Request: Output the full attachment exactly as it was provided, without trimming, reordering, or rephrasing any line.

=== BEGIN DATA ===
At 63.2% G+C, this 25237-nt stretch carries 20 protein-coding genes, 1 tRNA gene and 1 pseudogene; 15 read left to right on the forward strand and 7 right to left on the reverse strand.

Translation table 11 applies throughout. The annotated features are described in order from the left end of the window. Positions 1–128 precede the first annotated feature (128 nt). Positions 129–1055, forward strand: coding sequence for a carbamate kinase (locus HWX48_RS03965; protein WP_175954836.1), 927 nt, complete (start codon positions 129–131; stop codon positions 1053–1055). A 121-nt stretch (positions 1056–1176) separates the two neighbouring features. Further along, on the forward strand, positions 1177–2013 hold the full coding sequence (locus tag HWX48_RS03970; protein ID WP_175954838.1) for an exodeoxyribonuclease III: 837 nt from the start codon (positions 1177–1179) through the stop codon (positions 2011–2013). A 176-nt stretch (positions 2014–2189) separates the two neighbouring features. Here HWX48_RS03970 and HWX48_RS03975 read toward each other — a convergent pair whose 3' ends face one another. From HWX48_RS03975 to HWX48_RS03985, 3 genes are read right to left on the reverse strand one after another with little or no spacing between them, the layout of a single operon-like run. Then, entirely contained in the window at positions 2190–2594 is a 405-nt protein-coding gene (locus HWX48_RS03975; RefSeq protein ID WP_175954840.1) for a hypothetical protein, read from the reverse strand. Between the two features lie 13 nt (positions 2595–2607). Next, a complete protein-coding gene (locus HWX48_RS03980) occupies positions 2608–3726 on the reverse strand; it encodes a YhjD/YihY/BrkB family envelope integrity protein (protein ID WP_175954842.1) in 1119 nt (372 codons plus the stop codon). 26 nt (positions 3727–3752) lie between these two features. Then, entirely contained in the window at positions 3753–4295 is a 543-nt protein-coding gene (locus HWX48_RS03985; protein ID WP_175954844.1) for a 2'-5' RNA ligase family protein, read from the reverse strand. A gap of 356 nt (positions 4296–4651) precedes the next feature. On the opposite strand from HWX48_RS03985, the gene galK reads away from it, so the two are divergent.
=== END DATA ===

At 63.2% G+C, this 25237-nt stretch carries 20 protein-coding genes, 1 tRNA gene and 1 pseudogene; 15 read left to right on the forward strand and 7 right to left on the reverse strand.

Translation table 11 applies throughout. The annotated features are described in order from the left end of the window. Positions 1–128 precede the first annotated feature (128 nt). Positions 129–1055, forward strand: coding sequence for a carbamate kinase (locus HWX48_RS03965; protein WP_175954836.1), 927 nt, complete (start codon positions 129–131; stop codon positions 1053–1055). A 121-nt stretch (positions 1056–1176) separates the two neighbouring features. Further along, on the forward strand, positions 1177–2013 hold the full coding sequence (locus tag HWX48_RS03970; protein ID WP_175954838.1) for an exodeoxyribonuclease III: 837 nt from the start codon (positions 1177–1179) through the stop codon (positions 2011–2013). A 176-nt stretch (positions 2014–2189) separates the two neighbouring features. Here HWX48_RS03970 and HWX48_RS03975 read toward each other — a convergent pair whose 3' ends face one another. From HWX48_RS03975 to HWX48_RS03985, 3 genes are read right to left on the reverse strand one after another with little or no spacing between them, the layout of a single operon-like run. Then, entirely contained in the window at positions 2190–2594 is a 405-nt protein-coding gene (locus HWX48_RS03975; RefSeq protein ID WP_175954840.1) for a hypothetical protein, read from the reverse strand. Between the two features lie 13 nt (positions 2595–2607). Next, a complete protein-coding gene (locus HWX48_RS03980) occupies positions 2608–3726 on the reverse strand; it encodes a YhjD/YihY/BrkB family envelope integrity protein (protein ID WP_175954842.1) in 1119 nt (372 codons plus the stop codon). 26 nt (positions 3727–3752) lie between these two features. Then, entirely contained in the window at positions 3753–4295 is a 543-nt protein-coding gene (locus HWX48_RS03985; protein ID WP_175954844.1) for a 2'-5' RNA ligase family protein, read from the reverse strand. A gap of 356 nt (positions 4296–4651) precedes the next feature. On the opposite strand from HWX48_RS03985, the gene galK reads away from it, so the two are divergent.